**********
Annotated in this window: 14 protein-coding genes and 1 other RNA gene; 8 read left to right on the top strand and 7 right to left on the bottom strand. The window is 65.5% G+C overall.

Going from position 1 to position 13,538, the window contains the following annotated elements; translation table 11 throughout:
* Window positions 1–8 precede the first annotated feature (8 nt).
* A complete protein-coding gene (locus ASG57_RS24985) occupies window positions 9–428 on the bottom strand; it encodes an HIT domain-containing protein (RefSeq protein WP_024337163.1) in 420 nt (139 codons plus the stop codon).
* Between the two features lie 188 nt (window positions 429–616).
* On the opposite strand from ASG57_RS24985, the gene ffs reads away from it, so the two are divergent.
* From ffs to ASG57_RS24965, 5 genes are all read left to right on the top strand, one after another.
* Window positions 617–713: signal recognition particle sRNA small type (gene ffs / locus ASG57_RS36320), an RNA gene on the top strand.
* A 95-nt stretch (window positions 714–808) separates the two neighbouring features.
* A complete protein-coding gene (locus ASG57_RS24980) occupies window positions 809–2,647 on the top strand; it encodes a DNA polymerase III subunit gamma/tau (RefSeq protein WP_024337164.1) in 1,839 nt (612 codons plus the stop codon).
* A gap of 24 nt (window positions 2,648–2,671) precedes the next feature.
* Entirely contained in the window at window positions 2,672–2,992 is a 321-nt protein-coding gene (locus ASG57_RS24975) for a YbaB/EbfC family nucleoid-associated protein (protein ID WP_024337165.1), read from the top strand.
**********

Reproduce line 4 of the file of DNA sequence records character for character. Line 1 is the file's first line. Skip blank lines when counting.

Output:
* A complete protein-coding gene (locus ASG57_RS24985) occupies window positions 9–428 on the bottom strand; it encodes an HIT domain-containing protein (RefSeq protein WP_024337163.1) in 420 nt (139 codons plus the stop codon).